The aim of the moral reasoning that our deliberative democracy prescribes falls between impartiality, which requires something like altruism, and prudence, which demands no more than enlightened self-interest. Its first principle is reciprocity, the subject of Chapter 2, but no less essential are the other principles developed in later chapters. When citizens reason reciprocally, they seek fair terms of social cooperation for their own sake; they try to find mutually acceptable ways of resolving moral disagreements.
The precise content of reciprocity is difficult to determine in theory, but its general countenance is familiar enough in practice. It can be seen in the difference between acting in one's self-interest (say, taking advantage of a legal loophole or a lucky break) and acting fairly (following rules in the spirit that one expects others to adopt). In many of the controversies discussed later in the book, the possibility of any morally acceptable resolution depends on citizens' reasoning beyond their narrow self-interest and considering what can be justified to people who reasonably disagree with them. Even though the quality of deliberation and the conditions under which it is conducted are far from ideal in the controversies we consider, the fact that in each case some citizens and some officials make arguments consistent with reciprocity suggests that a deliberative perspective is not utopian.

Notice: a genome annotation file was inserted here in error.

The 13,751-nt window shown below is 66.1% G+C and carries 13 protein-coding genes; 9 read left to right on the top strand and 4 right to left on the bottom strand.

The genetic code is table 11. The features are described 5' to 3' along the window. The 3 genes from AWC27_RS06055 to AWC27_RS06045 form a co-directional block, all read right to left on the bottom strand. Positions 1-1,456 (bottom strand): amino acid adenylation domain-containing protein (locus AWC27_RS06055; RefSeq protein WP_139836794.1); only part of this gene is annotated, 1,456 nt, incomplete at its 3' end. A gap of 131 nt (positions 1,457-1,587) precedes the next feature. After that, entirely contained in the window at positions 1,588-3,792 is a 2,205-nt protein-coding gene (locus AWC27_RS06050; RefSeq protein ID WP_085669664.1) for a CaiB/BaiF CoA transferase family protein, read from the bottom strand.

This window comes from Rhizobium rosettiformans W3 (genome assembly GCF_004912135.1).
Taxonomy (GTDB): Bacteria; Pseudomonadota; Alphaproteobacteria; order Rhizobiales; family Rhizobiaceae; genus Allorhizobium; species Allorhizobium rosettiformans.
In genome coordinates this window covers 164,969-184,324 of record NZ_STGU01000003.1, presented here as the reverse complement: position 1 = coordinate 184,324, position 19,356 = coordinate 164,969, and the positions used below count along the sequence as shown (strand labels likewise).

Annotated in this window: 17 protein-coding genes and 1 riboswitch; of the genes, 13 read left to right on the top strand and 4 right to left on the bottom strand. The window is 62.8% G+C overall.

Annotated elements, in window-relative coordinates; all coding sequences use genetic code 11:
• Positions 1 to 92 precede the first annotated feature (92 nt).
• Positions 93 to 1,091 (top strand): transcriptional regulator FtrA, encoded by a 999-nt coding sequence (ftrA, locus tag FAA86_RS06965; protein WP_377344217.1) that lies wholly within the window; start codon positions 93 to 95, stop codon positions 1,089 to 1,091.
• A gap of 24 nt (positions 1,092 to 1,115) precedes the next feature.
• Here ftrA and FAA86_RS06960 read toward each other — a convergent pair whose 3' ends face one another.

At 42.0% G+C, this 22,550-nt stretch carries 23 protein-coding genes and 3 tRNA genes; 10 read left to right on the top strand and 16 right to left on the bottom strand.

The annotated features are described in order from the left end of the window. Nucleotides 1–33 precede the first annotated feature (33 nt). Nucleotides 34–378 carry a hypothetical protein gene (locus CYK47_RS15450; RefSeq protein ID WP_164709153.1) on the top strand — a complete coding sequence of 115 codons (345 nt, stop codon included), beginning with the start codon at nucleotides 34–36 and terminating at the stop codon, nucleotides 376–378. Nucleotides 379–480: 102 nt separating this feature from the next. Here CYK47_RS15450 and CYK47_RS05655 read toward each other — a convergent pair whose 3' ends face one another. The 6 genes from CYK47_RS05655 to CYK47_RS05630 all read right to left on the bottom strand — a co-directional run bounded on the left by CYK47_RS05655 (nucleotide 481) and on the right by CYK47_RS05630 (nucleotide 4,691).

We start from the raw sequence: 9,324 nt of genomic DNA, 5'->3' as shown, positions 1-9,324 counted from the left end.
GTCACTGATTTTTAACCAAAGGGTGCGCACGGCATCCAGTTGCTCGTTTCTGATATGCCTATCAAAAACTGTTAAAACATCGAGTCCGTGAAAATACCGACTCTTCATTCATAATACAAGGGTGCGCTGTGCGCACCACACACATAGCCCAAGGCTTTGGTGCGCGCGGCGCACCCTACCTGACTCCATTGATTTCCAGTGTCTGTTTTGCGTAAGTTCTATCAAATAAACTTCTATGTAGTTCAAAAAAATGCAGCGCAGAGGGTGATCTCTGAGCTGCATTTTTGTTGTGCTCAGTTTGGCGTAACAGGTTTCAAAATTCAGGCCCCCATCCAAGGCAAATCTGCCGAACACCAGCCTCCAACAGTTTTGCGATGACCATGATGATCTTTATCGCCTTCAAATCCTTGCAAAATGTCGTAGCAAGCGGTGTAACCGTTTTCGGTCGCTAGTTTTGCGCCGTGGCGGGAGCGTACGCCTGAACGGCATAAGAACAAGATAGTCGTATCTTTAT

To clarify what reciprocity might demand under non-ideal conditions, we develop a distinction between deliberative and nondeliberative disagreement. Citizens who reason reciprocally can recognize that a position is worthy of moral respect even when they think it morally wrong. They can believe that a moderate pro-life position on abortion, for example, is morally respectable even though they think it morally mistaken. (The abortion example-to which we often return in the book-is meant to be illustrative. For readers who deny that there is any room for deliberative disagreement on abortion, other political controversies can make the same point.) The presence of deliberative disagreement has important implications for how citizens treat one another and for what policies they should adopt. When a disagreement is not deliberative (for example, about apolicy to legalize discrimination against blacks and women), citizens do not have any obligations of mutual respect toward their opponents. In deliberative disagreement (for example, about legalizing abortion), citizens should try to accommodate the moral convictions of their opponents to the greatest extent possible, without compromising their own moral convictions. We call this kind of accommodation an economy of moral disagreement, and believe that, though neglected in theory and practice, it is essential to a morally robust democratic life.